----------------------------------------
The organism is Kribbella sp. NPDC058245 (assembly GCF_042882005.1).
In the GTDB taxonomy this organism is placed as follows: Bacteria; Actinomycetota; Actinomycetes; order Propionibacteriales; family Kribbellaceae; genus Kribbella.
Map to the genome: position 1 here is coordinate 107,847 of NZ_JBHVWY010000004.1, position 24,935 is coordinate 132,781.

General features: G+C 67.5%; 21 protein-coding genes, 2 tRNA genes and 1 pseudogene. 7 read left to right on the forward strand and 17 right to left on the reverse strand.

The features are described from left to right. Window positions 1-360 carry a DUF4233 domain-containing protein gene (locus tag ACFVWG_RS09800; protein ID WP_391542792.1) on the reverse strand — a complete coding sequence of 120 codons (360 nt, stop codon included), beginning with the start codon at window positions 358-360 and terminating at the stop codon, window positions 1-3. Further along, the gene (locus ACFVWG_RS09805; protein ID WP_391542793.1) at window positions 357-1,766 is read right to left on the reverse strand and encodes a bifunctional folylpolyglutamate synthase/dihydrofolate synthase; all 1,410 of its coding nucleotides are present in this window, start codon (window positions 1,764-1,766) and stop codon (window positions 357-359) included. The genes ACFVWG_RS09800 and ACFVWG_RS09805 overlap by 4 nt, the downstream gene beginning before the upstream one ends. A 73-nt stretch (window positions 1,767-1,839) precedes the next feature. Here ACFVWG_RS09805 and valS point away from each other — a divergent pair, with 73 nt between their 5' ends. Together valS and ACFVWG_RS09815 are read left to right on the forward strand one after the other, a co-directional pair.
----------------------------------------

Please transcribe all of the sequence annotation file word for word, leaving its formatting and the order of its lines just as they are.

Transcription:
The organism is Kribbella sp. NPDC058245 (assembly GCF_042882005.1).
In the GTDB taxonomy this organism is placed as follows: Bacteria; Actinomycetota; Actinomycetes; order Propionibacteriales; family Kribbellaceae; genus Kribbella.
Map to the genome: position 1 here is coordinate 107,847 of NZ_JBHVWY010000004.1, position 24,935 is coordinate 132,781.

General features: G+C 67.5%; 21 protein-coding genes, 2 tRNA genes and 1 pseudogene. 7 read left to right on the forward strand and 17 right to left on the reverse strand.

The features are described from left to right. Window positions 1-360 carry a DUF4233 domain-containing protein gene (locus tag ACFVWG_RS09800; protein ID WP_391542792.1) on the reverse strand — a complete coding sequence of 120 codons (360 nt, stop codon included), beginning with the start codon at window positions 358-360 and terminating at the stop codon, window positions 1-3. Further along, the gene (locus ACFVWG_RS09805; protein ID WP_391542793.1) at window positions 357-1,766 is read right to left on the reverse strand and encodes a bifunctional folylpolyglutamate synthase/dihydrofolate synthase; all 1,410 of its coding nucleotides are present in this window, start codon (window positions 1,764-1,766) and stop codon (window positions 357-359) included. The genes ACFVWG_RS09800 and ACFVWG_RS09805 overlap by 4 nt, the downstream gene beginning before the upstream one ends. A 73-nt stretch (window positions 1,767-1,839) precedes the next feature. Here ACFVWG_RS09805 and valS point away from each other — a divergent pair, with 73 nt between their 5' ends. Together valS and ACFVWG_RS09815 are read left to right on the forward strand one after the other, a co-directional pair.